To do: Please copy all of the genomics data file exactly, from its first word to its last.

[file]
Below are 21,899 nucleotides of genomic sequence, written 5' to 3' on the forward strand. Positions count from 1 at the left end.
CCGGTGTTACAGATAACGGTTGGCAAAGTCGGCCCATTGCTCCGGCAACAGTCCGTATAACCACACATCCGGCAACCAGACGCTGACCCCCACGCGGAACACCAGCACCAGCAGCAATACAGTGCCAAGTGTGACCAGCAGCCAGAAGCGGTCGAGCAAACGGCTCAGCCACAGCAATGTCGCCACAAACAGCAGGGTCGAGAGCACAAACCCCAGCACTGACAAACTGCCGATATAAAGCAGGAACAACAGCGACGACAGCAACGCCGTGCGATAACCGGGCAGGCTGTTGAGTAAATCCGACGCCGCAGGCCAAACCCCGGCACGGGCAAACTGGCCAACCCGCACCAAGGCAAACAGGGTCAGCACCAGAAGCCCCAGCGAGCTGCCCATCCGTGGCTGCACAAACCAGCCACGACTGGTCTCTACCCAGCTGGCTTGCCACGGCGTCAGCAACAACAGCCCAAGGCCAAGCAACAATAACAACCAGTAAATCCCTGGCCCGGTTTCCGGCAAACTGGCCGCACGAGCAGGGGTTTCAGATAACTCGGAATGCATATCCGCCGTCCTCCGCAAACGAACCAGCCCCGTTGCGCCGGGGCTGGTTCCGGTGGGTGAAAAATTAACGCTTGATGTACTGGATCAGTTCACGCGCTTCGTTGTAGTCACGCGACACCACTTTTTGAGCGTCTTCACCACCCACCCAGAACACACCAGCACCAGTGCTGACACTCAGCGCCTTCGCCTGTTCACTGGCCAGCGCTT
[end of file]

Below are 21,899 nucleotides of genomic sequence, written 5' to 3' on the forward strand. Positions count from 1 at the left end.
CCGGTGTTACAGATAACGGTTGGCAAAGTCGGCCCATTGCTCCGGCAACAGTCCGTATAACCACACATCCGGCAACCAGACGCTGACCCCCACGCGGAACACCAGCACCAGCAGCAATACAGTGCCAAGTGTGACCAGCAGCCAGAAGCGGTCGAGCAAACGGCTCAGCCACAGCAATGTCGCCACAAACAGCAGGGTCGAGAGCACAAACCCCAGCACTGACAAACTGCCGATATAAAGCAGGAACAACAGCGACGACAGCAACGCCGTGCGATAACCGGGCAGGCTGTTGAGTAAATCCGACGCCGCAGGCCAAACCCCGGCACGGGCAAACTGGCCAACCCGCACCAAGGCAAACAGGGTCAGCACCAGAAGCCCCAGCGAGCTGCCCATCCGTGGCTGCACAAACCAGCCACGACTGGTCTCTACCCAGCTGGCTTGCCACGGCGTCAGCAACAACAGCCCAAGGCCAAGCAACAATAACAACCAGTAAATCCCTGGCCCGGTTTCCGGCAAACTGGCCGCACGAGCAGGGGTTTCAGATAACTCGGAATGCATATCCGCCGTCCTCCGCAAACGAACCAGCCCCGTTGCGCCGGGGCTGGTTCCGGTGGGTGAAAAATTAACGCTTGATGTACTGGATCAGTTCACGCGCTTCGTTGTAGTCACGCGACACCACTTTTTGAGCGTCTTCACCACCCACCCAGAACACACCAGCACCAGTGCTGACACTCAGCGCCTTCGCCTGTTCACTGGCCAGCGCTT